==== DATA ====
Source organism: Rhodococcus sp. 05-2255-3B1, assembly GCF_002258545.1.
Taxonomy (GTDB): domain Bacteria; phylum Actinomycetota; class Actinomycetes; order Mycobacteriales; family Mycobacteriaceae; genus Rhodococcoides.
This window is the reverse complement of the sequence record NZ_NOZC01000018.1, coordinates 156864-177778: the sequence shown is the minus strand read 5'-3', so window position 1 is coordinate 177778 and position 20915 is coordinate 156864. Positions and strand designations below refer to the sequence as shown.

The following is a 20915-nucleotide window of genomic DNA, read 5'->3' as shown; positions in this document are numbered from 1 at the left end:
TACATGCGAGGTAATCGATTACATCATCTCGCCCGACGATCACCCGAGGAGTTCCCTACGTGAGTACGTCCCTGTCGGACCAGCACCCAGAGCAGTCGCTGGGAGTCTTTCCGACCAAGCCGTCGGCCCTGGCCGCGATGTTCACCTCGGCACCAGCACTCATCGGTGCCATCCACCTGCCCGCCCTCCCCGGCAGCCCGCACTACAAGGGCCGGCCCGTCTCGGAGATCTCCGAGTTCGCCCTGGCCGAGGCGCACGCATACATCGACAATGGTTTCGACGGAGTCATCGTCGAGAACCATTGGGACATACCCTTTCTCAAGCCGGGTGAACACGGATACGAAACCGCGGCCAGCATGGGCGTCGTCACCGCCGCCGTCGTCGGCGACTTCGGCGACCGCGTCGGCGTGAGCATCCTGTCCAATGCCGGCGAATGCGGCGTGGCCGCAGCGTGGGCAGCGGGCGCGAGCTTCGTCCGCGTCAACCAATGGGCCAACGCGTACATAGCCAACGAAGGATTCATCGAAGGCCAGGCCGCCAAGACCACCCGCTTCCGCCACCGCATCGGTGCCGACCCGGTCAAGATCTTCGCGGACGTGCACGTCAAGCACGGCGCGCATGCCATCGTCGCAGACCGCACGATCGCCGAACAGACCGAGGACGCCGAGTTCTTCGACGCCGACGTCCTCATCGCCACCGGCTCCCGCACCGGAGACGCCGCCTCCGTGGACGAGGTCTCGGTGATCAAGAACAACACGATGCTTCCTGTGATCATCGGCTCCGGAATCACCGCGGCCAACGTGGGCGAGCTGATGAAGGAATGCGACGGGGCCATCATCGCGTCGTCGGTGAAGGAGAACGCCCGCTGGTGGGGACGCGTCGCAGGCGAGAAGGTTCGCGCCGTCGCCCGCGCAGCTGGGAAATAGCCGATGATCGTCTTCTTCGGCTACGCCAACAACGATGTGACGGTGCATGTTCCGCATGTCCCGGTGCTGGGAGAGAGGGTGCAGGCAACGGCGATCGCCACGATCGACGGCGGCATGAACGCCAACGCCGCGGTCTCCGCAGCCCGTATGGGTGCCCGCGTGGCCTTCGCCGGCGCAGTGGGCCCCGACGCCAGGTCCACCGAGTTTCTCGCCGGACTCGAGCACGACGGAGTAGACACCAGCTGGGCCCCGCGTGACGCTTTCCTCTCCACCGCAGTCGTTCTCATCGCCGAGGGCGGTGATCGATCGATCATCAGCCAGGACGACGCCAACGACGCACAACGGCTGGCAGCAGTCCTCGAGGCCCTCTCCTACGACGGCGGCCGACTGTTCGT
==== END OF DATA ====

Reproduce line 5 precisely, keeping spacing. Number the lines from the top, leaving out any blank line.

TACATGCGAGGTAATCGATTACATCATCTCGCCCGACGATCACCCGAGGAGTTCCCTACGTGAGTACGTCCCTGTCGGACCAGCACCCAGAGCAGTCGCTGGGAGTCTTTCCGACCAAGCCGTCGGCCCTGGCCGCGATGTTCACCTCGGCACCAGCACTCATCGGTGCCATCCACCTGCCCGCCCTCCCCGGCAGCCCGCACTACAAGGGCCGGCCCGTCTCGGAGATCTCCGAGTTCGCCCTGGCCGAGGCGCACGCATACATCGACAATGGTTTCGACGGAGTCATCGTCGAGAACCATTGGGACATACCCTTTCTCAAGCCGGGTGAACACGGATACGAAACCGCGGCCAGCATGGGCGTCGTCACCGCCGCCGTCGTCGGCGACTTCGGCGACCGCGTCGGCGTGAGCATCCTGTCCAATGCCGGCGAATGCGGCGTGGCCGCAGCGTGGGCAGCGGGCGCGAGCTTCGTCCGCGTCAACCAATGGGCCAACGCGTACATAGCCAACGAAGGATTCATCGAAGGCCAGGCCGCCAAGACCACCCGCTTCCGCCACCGCATCGGTGCCGACCCGGTCAAGATCTTCGCGGACGTGCACGTCAAGCACGGCGCGCATGCCATCGTCGCAGACCGCACGATCGCCGAACAGACCGAGGACGCCGAGTTCTTCGACGCCGACGTCCTCATCGCCACCGGCTCCCGCACCGGAGACGCCGCCTCCGTGGACGAGGTCTCGGTGATCAAGAACAACACGATGCTTCCTGTGATCATCGGCTCCGGAATCACCGCGGCCAACGTGGGCGAGCTGATGAAGGAATGCGACGGGGCCATCATCGCGTCGTCGGTGAAGGAGAACGCCCGCTGGTGGGGACGCGTCGCAGGCGAGAAGGTTCGCGCCGTCGCCCGCGCAGCTGGGAAATAGCCGATGATCGTCTTCTTCGGCTACGCCAACAACGATGTGACGGTGCATGTTCCGCATGTCCCGGTGCTGGGAGAGAGGGTGCAGGCAACGGCGATCGCCACGATCGACGGCGGCATGAACGCCAACGCCGCGGTCTCCGCAGCCCGTATGGGTGCCCGCGTGGCCTTCGCCGGCGCAGTGGGCCCCGACGCCAGGTCCACCGAGTTTCTCGCCGGACTCGAGCACGACGGAGTAGACACCAGCTGGGCCCCGCGTGACGCTTTCCTCTCCACCGCAGTCGTTCTCATCGCCGAGGGCGGTGATCGATCGATCATCAGCCAGGACGACGCCAACGACGCACAACGGCTGGCAGCAGTCCTCGAGGCCCTCTCCTACGACGGCGGCCGACTGTTCGT